State police spied on peace group in Frederick

November 19, 2008|By Gadi Dechter | Gadi Dechter,

An undercover Maryland State Police trooper attended a September 2005 meeting of a Frederick peace activist group, newly released documents show - further evidence that police surveillance of civilians under former Gov. Robert L. Ehrlich Jr.'s administration was not limited to death penalty protesters, as officials had claimed.

Barry Kissin, an attorney and member of the Frederick Progressive Activist Coalition, said yesterday that state surveillance records and his group's e-mail rolls suggest that the same undercover trooper who infiltrated Baltimore's activist community also spied on his Frederick group.

The American Civil Liberties Union of Maryland has scheduled a news conference with Kissin today to discuss the latest developments in the spying incidents and to reiterate demands that police make public all details of a surveillance operation that has alarmed the public and angered elected officials.

"They have to, in the spirit of public service and in the spirit of the way our democracy is supposed to work, come completely clean about what was involved here," said Kissin.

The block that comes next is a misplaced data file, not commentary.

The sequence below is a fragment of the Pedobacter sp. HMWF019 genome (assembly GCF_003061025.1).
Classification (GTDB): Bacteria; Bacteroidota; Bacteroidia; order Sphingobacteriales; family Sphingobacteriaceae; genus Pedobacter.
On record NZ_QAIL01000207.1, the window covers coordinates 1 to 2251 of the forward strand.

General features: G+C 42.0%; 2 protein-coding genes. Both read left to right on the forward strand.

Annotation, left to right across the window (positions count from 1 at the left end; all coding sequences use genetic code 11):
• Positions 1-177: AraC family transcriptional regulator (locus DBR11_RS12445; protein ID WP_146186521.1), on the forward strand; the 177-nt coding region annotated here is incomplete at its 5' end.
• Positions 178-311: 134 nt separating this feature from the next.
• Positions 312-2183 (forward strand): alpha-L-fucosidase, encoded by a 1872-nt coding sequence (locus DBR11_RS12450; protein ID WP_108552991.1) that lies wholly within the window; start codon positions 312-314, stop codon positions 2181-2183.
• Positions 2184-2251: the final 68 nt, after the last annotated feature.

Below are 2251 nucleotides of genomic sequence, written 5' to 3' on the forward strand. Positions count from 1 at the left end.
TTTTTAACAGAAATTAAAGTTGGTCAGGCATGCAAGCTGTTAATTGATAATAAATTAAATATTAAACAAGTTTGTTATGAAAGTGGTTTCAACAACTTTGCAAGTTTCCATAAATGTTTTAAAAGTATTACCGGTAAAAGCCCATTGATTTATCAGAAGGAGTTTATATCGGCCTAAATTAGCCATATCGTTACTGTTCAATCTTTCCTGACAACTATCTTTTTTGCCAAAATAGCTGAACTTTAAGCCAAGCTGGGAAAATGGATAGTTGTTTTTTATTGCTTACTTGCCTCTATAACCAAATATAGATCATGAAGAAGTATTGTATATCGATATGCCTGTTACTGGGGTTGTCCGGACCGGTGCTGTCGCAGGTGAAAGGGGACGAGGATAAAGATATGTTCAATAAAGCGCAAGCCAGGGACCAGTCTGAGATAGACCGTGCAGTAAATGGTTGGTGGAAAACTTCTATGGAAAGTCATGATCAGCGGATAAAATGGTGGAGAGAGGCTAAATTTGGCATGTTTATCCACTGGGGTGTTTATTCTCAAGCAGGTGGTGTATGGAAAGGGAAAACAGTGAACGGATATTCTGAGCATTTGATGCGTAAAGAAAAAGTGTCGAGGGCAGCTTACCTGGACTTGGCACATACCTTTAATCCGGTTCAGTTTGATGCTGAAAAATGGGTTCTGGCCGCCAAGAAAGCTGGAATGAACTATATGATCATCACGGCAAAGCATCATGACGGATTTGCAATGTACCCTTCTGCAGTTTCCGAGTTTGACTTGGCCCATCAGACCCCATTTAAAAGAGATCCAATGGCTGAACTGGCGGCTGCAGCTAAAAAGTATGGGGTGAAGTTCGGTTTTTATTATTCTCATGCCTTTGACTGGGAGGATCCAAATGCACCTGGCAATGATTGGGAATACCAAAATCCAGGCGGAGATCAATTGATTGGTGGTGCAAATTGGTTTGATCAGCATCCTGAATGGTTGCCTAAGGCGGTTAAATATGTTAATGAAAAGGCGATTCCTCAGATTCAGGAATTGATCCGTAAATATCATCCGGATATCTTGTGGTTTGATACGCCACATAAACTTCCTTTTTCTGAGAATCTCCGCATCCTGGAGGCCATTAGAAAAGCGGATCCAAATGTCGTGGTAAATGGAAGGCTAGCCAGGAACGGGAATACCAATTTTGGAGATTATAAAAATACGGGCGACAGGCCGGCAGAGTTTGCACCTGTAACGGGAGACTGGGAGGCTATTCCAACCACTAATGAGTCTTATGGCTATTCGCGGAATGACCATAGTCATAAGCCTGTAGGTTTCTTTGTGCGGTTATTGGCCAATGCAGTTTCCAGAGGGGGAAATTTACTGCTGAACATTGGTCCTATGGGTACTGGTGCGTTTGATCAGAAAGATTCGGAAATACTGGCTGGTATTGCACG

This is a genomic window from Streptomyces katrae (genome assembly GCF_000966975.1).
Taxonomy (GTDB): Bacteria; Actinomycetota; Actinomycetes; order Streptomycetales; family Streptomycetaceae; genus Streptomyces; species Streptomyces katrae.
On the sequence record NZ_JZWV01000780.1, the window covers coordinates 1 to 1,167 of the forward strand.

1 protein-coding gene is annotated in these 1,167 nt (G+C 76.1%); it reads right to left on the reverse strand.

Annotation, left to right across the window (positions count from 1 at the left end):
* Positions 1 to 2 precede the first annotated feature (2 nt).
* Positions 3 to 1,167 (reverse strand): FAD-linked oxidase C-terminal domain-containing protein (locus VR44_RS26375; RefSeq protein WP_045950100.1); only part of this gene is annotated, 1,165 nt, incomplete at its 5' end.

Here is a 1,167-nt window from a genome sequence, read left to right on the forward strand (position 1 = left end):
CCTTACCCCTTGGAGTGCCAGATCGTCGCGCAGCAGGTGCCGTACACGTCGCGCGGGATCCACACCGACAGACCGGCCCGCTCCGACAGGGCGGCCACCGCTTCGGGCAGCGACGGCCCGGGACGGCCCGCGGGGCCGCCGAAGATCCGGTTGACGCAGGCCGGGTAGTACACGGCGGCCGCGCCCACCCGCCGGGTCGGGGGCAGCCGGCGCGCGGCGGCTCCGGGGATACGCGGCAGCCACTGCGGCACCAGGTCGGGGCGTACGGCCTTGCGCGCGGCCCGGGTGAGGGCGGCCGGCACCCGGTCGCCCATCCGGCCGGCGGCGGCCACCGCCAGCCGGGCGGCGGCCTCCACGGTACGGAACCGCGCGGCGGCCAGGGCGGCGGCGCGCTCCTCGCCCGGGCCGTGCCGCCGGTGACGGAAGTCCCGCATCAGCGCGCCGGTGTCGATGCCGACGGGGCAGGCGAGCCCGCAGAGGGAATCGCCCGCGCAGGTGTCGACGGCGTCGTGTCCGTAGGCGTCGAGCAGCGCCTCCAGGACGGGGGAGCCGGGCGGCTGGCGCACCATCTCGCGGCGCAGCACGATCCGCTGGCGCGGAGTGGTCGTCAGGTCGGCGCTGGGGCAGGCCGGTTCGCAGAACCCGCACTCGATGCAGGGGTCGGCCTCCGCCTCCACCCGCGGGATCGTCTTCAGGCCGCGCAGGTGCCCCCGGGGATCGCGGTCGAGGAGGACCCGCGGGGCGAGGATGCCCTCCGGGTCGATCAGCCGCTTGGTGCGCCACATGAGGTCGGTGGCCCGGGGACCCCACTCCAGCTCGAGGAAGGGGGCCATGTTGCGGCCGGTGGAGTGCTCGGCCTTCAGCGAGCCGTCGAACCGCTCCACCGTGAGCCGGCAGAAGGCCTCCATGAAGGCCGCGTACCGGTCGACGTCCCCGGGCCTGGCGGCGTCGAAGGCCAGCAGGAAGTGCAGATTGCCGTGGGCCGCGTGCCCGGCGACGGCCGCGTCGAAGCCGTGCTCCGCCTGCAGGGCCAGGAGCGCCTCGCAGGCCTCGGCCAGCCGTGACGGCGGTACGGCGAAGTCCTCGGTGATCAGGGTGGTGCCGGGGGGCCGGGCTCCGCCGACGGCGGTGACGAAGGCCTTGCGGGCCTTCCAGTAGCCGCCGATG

State police spokesman Greg Shipley said Kissin's group was not part of the state's months-long monitoring of death penalty protesters and was briefly investigated only because of a chance encounter between police and a member of the progressive group who aroused suspicion.

A trooper subsequently attended a group meeting, "concluded that no criminal activity was being planned" and the "case was closed," Shipley said.

Kissin is one of 53 people notified last month by police that they had been wrongly added to a multistate database of suspected terrorists. The ACLU became aware of the database when it sued the state police to learn more about a spying operation that dates at least to 2005 and lasted about 14 months.

The spying came to light last summer when the ACLU obtained documents revealing that undercover agents infiltrated activist groups in 2005 and 2006, even though authorities had no evidence of potentially criminal acts, the legal standard for initiating such surveillance.

State police officials had said they acted out of concern about demonstrations around executions.

Last month, a report commissioned by Gov. Martin O'Malley found that state police "over-reached" and disregarded civil rights in their surveillance. The report advised that such spying be prohibited.

According to the most recently released records, Kissin's group was apparently being monitored in connection with its protests of biodefense research at Fort Detrick.

After scouring his group's e-mail addresses, Kissin said he found one beginning with "Shoup," the same name used by a state police trooper infiltrating other organizations in Baltimore.

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